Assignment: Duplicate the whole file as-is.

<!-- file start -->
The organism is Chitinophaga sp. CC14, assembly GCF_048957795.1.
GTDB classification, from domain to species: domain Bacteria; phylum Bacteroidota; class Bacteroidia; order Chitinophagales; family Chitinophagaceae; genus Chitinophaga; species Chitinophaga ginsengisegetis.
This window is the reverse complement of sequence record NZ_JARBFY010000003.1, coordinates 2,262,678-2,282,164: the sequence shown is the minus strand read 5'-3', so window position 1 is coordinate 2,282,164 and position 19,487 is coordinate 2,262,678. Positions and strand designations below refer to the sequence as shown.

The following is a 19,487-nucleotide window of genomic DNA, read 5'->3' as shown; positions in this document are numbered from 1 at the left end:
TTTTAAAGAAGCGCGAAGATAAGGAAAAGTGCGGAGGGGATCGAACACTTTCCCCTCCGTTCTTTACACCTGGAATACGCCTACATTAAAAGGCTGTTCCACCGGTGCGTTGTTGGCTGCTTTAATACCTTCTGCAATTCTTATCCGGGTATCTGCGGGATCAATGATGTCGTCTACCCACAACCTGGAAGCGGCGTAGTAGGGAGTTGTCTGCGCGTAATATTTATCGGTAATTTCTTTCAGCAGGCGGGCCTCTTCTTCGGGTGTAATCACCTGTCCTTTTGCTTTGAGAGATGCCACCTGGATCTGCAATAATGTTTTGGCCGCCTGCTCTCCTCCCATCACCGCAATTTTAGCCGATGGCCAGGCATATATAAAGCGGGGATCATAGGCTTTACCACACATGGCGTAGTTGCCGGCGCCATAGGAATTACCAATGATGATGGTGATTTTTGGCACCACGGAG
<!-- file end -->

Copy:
The organism is Chitinophaga sp. CC14, assembly GCF_048957795.1.
GTDB classification, from domain to species: domain Bacteria; phylum Bacteroidota; class Bacteroidia; order Chitinophagales; family Chitinophagaceae; genus Chitinophaga; species Chitinophaga ginsengisegetis.
This window is the reverse complement of sequence record NZ_JARBFY010000003.1, coordinates 2,262,678-2,282,164: the sequence shown is the minus strand read 5'-3', so window position 1 is coordinate 2,282,164 and position 19,487 is coordinate 2,262,678. Positions and strand designations below refer to the sequence as shown.

The following is a 19,487-nucleotide window of genomic DNA, read 5'->3' as shown; positions in this document are numbered from 1 at the left end:
TTTTAAAGAAGCGCGAAGATAAGGAAAAGTGCGGAGGGGATCGAACACTTTCCCCTCCGTTCTTTACACCTGGAATACGCCTACATTAAAAGGCTGTTCCACCGGTGCGTTGTTGGCTGCTTTAATACCTTCTGCAATTCTTATCCGGGTATCTGCGGGATCAATGATGTCGTCTACCCACAACCTGGAAGCGGCGTAGTAGGGAGTTGTCTGCGCGTAATATTTATCGGTAATTTCTTTCAGCAGGCGGGCCTCTTCTTCGGGTGTAATCACCTGTCCTTTTGCTTTGAGAGATGCCACCTGGATCTGCAATAATGTTTTGGCCGCCTGCTCTCCTCCCATCACCGCAATTTTAGCCGATGGCCAGGCATATATAAAGCGGGGATCATAGGCTTTACCACACATGGCGTAGTTGCCGGCGCCATAGGAATTACCAATGATGATGGTGATTTTTGGCACCACGGAG